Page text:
Pandemic not stopping electric vehicle freight train
Still planning 33 billion euro in EV spending through 2024
While financial times are tough during this pandemic, and the state of the auto industry has changed greatly since Volkswagen Group announced a big shift to electric vehicles a year ago, but that doesn’t mean that the automaker will be slashing those plans as a result. A new report says that the big spending to go after Tesla and keep rivals in their electric dust will go ahead.
“We are adapting, we are putting more pressure, but we don’t compromise on our technology road map,” Chief Executive Officer Herbert Diess told Bloomberg earlier this month. “Software is becoming an important part of our business, it will be decisive, and electrification was accelerated by Covid and not slowed down. So there’s no reason why we should question the big lanes and the big directions of our planning.”
VW had planned to spend 33 billion euros (CAD 51B) on electric mobility through 2024 to give them one the widest range of electric vehicles in the industry. Despite the looming threat of COVID-19, future plans mean spending will continue.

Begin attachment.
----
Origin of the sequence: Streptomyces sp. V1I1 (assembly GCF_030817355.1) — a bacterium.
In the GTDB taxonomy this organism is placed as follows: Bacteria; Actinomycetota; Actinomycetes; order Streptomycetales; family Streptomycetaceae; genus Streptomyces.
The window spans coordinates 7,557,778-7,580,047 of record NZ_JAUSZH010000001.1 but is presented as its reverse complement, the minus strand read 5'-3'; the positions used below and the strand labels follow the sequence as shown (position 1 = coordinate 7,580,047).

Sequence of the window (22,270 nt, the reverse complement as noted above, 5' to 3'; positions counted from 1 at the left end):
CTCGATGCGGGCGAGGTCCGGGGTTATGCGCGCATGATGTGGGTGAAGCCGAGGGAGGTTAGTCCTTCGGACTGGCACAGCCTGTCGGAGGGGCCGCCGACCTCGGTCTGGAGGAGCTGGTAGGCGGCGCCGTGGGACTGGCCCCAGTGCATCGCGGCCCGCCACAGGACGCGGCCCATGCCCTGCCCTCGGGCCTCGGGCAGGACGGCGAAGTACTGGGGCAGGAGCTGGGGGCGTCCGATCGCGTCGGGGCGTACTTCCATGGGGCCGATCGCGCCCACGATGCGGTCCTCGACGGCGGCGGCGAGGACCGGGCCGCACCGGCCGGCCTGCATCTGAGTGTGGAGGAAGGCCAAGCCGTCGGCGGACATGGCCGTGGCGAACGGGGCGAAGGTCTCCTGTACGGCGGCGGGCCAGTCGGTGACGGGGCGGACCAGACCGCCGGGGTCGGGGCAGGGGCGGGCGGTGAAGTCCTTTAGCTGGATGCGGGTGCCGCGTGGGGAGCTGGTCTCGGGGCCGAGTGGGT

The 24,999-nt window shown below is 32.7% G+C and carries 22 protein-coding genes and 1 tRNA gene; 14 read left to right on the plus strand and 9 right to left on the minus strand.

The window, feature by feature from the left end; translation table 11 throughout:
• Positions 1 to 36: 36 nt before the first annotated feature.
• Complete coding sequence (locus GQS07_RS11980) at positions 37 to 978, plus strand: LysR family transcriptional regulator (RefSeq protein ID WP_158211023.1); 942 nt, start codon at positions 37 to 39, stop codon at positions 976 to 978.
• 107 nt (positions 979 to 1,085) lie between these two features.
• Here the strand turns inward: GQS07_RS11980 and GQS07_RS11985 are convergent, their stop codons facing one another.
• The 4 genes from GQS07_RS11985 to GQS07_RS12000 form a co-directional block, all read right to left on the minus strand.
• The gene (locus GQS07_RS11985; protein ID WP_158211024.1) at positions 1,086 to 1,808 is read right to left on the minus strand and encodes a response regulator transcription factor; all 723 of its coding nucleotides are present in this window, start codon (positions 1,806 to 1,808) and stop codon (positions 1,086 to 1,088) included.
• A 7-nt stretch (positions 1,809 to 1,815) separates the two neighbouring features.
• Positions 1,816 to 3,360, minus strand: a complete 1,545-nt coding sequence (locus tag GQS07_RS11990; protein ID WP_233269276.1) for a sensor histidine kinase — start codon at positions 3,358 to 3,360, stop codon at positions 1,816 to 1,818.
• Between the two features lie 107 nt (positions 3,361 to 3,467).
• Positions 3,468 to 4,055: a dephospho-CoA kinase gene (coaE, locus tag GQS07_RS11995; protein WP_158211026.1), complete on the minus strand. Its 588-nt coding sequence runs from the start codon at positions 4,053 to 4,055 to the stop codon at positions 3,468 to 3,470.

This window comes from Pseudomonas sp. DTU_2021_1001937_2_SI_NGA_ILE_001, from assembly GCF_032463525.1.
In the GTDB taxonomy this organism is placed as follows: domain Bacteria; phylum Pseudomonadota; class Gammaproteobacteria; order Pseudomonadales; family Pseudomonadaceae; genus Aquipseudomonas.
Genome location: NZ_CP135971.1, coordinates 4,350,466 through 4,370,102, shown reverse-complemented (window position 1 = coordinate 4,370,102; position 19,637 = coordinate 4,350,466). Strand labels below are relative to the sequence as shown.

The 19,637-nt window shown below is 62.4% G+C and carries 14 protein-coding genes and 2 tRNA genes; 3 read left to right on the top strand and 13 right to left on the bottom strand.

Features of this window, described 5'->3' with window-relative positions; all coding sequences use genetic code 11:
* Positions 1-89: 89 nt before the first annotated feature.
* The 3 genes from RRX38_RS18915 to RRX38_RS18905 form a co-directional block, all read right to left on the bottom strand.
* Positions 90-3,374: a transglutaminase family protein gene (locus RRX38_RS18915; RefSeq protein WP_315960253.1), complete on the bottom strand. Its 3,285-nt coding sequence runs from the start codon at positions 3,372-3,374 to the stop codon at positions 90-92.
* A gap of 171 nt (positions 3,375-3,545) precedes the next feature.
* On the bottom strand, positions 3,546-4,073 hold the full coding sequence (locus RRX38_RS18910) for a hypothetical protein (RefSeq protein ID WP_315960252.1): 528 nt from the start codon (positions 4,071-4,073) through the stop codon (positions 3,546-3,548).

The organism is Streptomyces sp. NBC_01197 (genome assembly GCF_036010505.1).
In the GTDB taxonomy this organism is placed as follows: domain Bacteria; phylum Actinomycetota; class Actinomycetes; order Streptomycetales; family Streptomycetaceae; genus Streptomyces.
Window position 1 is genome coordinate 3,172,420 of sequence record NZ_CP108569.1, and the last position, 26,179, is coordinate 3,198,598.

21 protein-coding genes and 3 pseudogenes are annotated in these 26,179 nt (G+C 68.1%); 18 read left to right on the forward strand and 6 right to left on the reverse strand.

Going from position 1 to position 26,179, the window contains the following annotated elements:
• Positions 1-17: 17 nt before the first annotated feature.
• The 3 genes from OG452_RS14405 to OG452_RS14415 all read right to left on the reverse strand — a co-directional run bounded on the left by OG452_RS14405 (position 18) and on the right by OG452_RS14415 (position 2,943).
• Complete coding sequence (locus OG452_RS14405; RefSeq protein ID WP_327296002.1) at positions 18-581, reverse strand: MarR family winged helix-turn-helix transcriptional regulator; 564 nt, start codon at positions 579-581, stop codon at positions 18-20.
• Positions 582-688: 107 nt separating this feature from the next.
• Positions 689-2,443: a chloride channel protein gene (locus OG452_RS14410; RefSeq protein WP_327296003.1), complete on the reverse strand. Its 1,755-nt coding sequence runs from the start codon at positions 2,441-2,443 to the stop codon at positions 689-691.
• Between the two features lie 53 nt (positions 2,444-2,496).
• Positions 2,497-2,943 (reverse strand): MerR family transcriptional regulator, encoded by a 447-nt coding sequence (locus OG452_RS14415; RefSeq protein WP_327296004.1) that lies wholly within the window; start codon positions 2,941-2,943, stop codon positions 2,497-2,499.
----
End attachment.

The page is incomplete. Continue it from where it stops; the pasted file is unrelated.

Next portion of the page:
According to the report, the ID.3 will go global in 2021, finally overcoming software issues that softened the car’s rollout in Europe. The ID.4 crossover will arrive as well, in Germany and China, with US production set for 2022.
Other group launches include the Audi e-tron crossover including the Sportback and GT, while Porsche will have the Taycan Cross Turismo soon. Skoda will begin its own ID.4-based models shortly, too.
It doesn’t mean unlimited spending, as VW has shown it’s willing to cut even iconic brands like Beetle if they no longer fit into the portfolio. Diess said that “We are putting more pressure on the complexity of our product portfolio. We cannot work in every niche which we probably would have liked to.”
They will, however, push hard in software. Audi runs the new-car software part of the business and has announced more than seven billion euros (CAD 10.8B) in investments into a standardised architecture and OS for the entire group. Now all that’s left for us is to wait for those vehicles to start rolling out.